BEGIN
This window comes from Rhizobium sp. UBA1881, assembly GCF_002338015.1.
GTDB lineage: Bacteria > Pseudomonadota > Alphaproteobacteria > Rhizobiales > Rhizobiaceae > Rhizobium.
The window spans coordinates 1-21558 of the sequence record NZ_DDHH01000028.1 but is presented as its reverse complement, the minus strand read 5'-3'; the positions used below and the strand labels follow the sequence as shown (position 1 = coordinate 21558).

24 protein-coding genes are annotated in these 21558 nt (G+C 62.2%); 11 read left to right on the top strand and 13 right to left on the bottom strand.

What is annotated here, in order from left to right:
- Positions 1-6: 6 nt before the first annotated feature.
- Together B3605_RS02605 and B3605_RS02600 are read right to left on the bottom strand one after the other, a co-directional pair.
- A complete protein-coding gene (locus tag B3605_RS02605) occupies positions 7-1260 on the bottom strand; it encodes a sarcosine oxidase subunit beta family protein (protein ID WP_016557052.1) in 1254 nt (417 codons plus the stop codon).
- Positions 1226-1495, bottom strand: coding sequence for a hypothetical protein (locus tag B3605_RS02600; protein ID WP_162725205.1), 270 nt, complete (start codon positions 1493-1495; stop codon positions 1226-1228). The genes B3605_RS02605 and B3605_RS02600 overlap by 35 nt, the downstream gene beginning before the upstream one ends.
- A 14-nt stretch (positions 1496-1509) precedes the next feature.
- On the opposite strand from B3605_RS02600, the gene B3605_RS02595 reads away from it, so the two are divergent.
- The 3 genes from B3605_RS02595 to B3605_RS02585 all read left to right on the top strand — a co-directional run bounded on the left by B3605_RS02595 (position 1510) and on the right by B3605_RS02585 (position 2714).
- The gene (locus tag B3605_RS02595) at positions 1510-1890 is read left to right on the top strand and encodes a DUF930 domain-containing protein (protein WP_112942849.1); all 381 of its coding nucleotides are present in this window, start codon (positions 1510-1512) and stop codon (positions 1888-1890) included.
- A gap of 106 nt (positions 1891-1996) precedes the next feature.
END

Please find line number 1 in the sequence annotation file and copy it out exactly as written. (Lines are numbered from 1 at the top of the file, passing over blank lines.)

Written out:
This window comes from Rhizobium sp. UBA1881, assembly GCF_002338015.1.